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What is a private foundation?

How a private foundation compares to other charitable organizations.

A private foundation is a type of charitable organization that is typically established by an individual, family or corporation to support charitable activities. A board of directors or trustees oversees a private foundation and is responsible for receiving charitable contributions, managing and investing charitable assets, and making grants to other charitable organizations. It is also responsible for filing tax returns and other administrative reporting requirements.

Two types of private foundations

The IRS classifies every section 501(c)(3) organization as either a private foundation or a public charity. A private foundation is typically controlled and funded by an individual or family: The Bill & Melinda Gates Foundation is a well-known example. A private foundation is also subject to more-stringent tax laws and regulations than public charities. There are two types of private foundations:

  • Operating foundations are directly involved in operating a charitable project or enterprise such as a museum.
  • Non-operating foundations serve their charitable purpose primarily by making grants to charities. Although they can operate programs, that isn’t their primary purpose.

Non-operating foundations are the most common type of private foundation, and they can be organized in a variety of ways. For example, a non-operating family foundation typically represents the assets and interests of a single family, while an independent foundation, such as the Ford Foundation, is managed independently from the benefactor, the benefactor’s family or a corporation.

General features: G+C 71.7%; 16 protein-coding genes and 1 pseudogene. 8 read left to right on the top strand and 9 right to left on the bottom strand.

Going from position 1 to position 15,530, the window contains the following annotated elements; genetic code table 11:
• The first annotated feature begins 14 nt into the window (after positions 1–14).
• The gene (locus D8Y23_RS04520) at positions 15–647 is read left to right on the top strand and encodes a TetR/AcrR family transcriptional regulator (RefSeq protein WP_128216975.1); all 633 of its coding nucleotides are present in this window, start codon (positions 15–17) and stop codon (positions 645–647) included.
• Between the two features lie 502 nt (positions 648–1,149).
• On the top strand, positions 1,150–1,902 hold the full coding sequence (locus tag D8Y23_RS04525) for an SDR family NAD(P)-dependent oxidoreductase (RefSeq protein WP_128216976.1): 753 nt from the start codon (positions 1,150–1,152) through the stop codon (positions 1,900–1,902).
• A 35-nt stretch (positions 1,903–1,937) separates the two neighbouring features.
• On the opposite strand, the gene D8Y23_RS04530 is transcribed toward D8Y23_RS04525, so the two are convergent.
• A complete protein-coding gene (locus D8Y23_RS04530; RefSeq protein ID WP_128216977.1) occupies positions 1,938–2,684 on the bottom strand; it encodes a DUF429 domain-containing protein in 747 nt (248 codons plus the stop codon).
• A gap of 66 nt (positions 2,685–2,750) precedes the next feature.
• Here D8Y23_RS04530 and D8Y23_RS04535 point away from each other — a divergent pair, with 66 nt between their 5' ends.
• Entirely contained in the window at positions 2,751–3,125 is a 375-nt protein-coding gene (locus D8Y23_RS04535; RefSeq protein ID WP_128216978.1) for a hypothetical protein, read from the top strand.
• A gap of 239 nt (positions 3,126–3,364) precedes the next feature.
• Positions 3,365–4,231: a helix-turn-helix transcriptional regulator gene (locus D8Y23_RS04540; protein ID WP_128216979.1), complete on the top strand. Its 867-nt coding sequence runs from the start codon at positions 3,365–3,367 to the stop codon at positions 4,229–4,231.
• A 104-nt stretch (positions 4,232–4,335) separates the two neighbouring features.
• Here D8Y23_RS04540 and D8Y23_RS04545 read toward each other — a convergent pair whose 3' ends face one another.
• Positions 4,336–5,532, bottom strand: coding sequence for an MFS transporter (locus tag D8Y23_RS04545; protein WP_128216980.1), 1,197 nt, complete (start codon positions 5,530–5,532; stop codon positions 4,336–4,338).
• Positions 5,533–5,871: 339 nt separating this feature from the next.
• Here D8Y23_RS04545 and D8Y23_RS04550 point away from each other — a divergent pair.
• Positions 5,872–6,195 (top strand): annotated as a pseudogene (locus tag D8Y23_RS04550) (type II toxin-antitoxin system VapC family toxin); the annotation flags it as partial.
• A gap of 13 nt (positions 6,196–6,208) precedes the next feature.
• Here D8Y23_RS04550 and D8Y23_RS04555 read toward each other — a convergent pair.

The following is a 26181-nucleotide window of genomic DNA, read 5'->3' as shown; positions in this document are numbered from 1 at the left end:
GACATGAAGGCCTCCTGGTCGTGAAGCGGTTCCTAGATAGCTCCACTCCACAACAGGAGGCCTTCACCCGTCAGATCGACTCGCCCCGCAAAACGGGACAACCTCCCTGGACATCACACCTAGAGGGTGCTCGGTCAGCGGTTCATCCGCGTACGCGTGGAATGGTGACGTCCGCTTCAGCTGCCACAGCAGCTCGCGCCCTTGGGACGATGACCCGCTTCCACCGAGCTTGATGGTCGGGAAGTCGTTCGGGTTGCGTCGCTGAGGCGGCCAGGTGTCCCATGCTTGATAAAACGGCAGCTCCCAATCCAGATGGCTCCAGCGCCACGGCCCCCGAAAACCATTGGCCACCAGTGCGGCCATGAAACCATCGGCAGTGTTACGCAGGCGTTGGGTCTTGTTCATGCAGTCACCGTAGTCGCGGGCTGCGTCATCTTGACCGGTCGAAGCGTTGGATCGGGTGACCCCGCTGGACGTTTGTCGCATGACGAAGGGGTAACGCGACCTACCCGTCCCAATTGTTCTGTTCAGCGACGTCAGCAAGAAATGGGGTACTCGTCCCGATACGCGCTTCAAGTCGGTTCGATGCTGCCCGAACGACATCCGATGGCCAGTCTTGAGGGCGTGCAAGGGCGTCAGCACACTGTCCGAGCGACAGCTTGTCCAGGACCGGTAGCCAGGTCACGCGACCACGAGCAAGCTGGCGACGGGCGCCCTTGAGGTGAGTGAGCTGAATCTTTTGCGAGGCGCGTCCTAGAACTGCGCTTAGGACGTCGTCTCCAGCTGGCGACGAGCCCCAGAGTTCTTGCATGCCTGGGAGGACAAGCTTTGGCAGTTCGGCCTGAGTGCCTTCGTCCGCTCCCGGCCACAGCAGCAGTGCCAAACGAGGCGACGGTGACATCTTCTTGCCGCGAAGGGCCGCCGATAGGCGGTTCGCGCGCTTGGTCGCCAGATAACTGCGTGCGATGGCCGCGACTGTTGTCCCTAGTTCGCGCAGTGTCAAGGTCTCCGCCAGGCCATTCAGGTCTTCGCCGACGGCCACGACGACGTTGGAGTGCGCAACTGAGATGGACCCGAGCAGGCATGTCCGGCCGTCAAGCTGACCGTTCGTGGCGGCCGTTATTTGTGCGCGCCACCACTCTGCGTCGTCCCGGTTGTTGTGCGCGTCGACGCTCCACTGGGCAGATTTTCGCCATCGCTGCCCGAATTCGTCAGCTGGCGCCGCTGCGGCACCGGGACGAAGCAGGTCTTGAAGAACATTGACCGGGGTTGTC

Benefits of a private foundation

Establishing a private foundation can create a legacy beyond your lifetime and allow family members to be employed or serve as members of the board. In addition, with full control over grantmaking, you can support organizations other than 501(c)(3) public charities. By following IRS procedures, donors can make grants to charitable programs undertaken by individuals, scholarship programs and other entities, making a foundation one of the most flexible charitable vehicles when it comes to supporting certain types of giving.

Other benefits include:

  • Potential immediate tax deduction—up to 30 percent of adjusted gross income for cash gifts and up to 20 percent of adjusted gross income for long-term appreciated publicly traded assets.
  • Potential elimination of capital gains tax for gifts of long-term appreciated securities.
  • Ability to accept many types of assets.

In some cases, the tax treatment for contributions to a private foundation are less advantageous than the tax treatment of donations to public charities, including donor-advised funds.

This chart provides a quick comparison of donor-advised funds, foundations and charitable trusts.
Click here to learn more about private foundtaions and to see if you’re a good fit.